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Fiduciary Inventory and Accountings: Preparing Financial Reports for Court Approval

1. INTRODUCTION: This memo is for those who have been officially appointed by the Court as a fiduciary with the responsibility to manage an “estate”,1 such as an Executor, an Administrator, a Guardian of the Estate2, or a Trustee of a Testamentary Trust. In this memo, “we” refers to the law firm of Lee Kiefer & Park, a limited-liability partnership, and “you” refers to the court-appointed fiduciary. If you ever have a question about this memo or about what you should and should not do, please call us at (702) 333-1711.

a. Scope of Memo: This memo is for fiduciaries who are required to file a periodic accounting with the Court for the benefit of heirs, beneficiaries, or wards who are unable to legally act for themselves. This memo does not relate to accountings where the court is not involved, such as revocable living trusts and custodial gifts under the Uniform Act on Transfers to Minors unless a court-approved accounting required in conjunction with litigation or desired to avoid litigation.

b. Asset Administration: Generally, your task as fiduciary is to:

i. Collect all assets3 belonging to the estate;

ii. Manage and invest assets;

iii. Pay debts and taxes; and

iv. Distribute the remaining assets to the person(s) entitled thereto.

c. Inventory and Accounting Generally: Your first duty is to collect the assets belonging to the estate you are managing. Once those assets have been ascertained, you are required to file an inventory, which describes the assets in your possession and shows their value. The first inventory for a probate estate or guardianship is due within sixty days of your appointment.4 For a testamentary trust, the beginning inventory is usually shown as part of the decree of final distribution in the probate estate. The inventory becomes the “starting point” for the first accounting. In your first accounting, you will start with the inventory amounts, add receipts (including gains on sales), and subtract disbursements (including losses on sales) to show the Court what you have left (“assets on hand”). After the first account, you are generally required to file an annual accounting with to the Court, using the prior year’s asset’s on hand as the starting point for the new accounting. Unless the Court directs otherwise, this can be done on a fiscal year beginning with the first day of the month of your appointment. When the estate is ready to be closed, you will need to file a final accounting in conjunction with a petition for permission to make a final distribution of the estate. For some probate estates and trusts, the first account can also be the final account.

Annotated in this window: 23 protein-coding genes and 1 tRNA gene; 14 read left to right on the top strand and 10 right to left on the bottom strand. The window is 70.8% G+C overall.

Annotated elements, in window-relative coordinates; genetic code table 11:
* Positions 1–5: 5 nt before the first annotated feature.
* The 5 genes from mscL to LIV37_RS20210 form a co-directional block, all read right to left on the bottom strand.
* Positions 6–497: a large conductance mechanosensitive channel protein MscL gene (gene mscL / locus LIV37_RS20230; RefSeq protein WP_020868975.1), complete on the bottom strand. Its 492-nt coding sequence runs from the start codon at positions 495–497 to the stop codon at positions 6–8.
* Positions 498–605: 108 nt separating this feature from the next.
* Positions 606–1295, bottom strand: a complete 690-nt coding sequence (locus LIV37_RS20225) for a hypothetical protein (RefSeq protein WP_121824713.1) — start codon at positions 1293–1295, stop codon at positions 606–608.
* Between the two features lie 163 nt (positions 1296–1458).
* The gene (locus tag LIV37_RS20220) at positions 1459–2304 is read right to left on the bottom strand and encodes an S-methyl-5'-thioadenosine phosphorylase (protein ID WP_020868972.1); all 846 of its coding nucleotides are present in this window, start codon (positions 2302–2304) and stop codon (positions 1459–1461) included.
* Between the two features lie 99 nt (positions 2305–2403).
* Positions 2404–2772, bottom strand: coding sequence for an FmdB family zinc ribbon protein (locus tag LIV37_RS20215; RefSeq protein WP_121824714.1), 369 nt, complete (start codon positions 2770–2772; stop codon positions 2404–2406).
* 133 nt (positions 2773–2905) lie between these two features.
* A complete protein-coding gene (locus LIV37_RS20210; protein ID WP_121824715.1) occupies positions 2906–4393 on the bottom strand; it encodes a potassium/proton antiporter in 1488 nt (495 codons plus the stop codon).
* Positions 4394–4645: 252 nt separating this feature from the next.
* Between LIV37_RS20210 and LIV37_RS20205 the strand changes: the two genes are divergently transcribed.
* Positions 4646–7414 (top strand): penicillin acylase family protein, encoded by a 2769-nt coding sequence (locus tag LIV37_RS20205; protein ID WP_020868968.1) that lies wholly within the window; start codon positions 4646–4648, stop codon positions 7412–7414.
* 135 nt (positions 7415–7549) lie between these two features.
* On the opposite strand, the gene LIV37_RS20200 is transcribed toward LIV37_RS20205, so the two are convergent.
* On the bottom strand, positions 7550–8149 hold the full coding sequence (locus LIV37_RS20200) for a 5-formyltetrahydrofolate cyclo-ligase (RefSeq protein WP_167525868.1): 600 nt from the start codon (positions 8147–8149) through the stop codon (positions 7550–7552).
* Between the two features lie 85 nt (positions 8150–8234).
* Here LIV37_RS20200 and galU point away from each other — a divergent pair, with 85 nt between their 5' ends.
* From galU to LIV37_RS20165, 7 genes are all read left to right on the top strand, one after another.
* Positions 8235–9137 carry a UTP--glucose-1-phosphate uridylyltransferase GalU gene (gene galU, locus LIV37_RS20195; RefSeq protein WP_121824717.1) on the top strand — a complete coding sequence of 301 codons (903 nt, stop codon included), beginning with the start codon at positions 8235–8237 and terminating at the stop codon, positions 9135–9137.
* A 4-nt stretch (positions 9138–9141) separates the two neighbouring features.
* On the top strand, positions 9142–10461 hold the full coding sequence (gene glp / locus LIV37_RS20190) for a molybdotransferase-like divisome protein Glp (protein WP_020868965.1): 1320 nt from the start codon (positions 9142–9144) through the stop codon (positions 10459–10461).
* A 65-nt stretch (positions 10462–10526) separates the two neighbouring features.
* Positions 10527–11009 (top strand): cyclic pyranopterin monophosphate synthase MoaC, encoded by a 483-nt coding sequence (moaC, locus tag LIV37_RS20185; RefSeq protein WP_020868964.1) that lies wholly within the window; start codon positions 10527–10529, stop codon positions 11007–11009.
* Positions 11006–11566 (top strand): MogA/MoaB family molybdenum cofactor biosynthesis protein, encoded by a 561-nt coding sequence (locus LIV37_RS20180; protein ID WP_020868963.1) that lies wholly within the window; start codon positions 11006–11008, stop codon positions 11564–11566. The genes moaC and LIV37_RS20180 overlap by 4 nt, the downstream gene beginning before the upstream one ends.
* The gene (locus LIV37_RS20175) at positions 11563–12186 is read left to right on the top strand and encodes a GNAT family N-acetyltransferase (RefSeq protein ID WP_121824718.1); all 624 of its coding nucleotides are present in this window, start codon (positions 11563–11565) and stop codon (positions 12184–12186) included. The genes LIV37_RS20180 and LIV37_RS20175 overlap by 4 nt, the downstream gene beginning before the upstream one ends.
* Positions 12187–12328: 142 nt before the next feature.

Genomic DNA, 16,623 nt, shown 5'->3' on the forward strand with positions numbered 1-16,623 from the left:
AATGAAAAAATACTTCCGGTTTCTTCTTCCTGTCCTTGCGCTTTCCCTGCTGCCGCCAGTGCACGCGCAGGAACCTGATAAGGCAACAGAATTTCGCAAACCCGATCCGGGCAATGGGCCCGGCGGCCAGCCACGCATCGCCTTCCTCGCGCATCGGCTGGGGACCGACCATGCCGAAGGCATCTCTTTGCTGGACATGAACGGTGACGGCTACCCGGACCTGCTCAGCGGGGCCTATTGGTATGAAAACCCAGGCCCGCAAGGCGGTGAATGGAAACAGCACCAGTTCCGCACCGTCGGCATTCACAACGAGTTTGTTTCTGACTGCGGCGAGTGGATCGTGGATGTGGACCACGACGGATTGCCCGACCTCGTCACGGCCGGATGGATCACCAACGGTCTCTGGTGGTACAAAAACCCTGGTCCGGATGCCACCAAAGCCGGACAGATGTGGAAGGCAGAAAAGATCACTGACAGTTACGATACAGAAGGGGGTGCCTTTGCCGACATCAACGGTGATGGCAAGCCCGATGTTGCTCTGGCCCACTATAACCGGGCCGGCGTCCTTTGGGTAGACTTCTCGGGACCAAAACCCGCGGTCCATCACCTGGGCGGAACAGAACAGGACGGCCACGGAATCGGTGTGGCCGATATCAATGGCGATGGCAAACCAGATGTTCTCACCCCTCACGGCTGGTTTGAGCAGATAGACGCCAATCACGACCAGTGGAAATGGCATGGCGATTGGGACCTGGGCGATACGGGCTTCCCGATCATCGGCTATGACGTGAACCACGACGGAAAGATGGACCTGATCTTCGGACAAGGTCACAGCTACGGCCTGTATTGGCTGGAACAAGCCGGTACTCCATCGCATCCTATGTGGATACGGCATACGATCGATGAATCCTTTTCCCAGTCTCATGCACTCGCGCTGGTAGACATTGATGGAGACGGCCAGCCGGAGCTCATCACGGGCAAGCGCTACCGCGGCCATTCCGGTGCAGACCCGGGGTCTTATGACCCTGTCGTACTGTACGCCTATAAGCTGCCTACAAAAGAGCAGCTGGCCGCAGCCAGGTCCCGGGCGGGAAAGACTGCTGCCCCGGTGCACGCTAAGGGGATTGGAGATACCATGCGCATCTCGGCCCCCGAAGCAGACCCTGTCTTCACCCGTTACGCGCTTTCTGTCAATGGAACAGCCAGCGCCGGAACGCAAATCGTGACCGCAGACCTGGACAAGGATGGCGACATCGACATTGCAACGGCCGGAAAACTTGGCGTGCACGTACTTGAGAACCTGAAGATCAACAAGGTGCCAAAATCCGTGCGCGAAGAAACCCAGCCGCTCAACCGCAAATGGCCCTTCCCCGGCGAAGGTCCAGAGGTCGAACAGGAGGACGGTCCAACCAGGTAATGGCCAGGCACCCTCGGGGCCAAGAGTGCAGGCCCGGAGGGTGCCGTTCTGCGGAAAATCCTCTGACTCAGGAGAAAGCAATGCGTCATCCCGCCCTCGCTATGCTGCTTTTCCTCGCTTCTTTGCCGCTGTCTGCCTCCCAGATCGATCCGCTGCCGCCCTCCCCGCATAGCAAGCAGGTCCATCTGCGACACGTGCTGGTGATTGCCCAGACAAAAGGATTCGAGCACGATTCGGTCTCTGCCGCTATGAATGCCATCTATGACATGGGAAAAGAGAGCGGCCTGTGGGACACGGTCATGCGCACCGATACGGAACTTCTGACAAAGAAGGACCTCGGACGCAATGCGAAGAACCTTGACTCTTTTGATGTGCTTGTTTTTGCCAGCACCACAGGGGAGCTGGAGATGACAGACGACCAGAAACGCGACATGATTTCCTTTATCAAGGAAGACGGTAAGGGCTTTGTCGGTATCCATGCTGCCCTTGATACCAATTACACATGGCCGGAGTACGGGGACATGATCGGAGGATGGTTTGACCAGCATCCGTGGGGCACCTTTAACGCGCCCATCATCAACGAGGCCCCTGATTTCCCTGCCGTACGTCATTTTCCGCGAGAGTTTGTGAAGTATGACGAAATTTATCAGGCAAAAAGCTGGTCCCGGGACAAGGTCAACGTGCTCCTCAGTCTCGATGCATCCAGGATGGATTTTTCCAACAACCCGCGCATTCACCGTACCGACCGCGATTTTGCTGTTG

d. Engaging a CPA: Except for the simplest of estates, we strongly encourage all fiduciaries to engage a certified public accountant to keep track of the inventory, receipts, and disbursements and to prepare all required tax returns. You will normally be required by law to prepare and file a fiduciary income tax return (IRS Form 1041) for an estate, trust, or guardianship, and for probate estates that have a gross value exceeding the “applicable exclusion” for estate tax purposes,5 a federal estate tax return is required. Engaging a CPA will ensure that the fiduciary accounting and tax returns are properly coordinated. Under normal circumstances, the fees charged by the CPA are paid for from the funds of the estate, trust, or guardianship, and you will not be personally liable for such fees.

e. Court Hearings: Your accountings must be submitted annually to the court. A court hearing is also held annually, except in the case of testamentary trusts where a formal hearing can be held as infrequently as every three years. Anytime a hearing is required, a hearing date will be set according to the court’s procedural rules. Routine matters are set for Fridays at 9:30 a.m. for probate and trust matters and for Wednesdays and Thursdays for guardianship matters, and a notice must be sent about two weeks before the hearing by certified mail to the heirs and Will beneficiaries and any creditors who have requested notice. Unless a petition or motion is contested, you will not usually need to attend the court hearings. If you want to attend, let us know in advance so that we can meet you at the courthouse.

2. RECORD KEEPING: Once court documents have been filed showing your official appointment as a court-appointed fiduciary, you must take possession of the “estate”.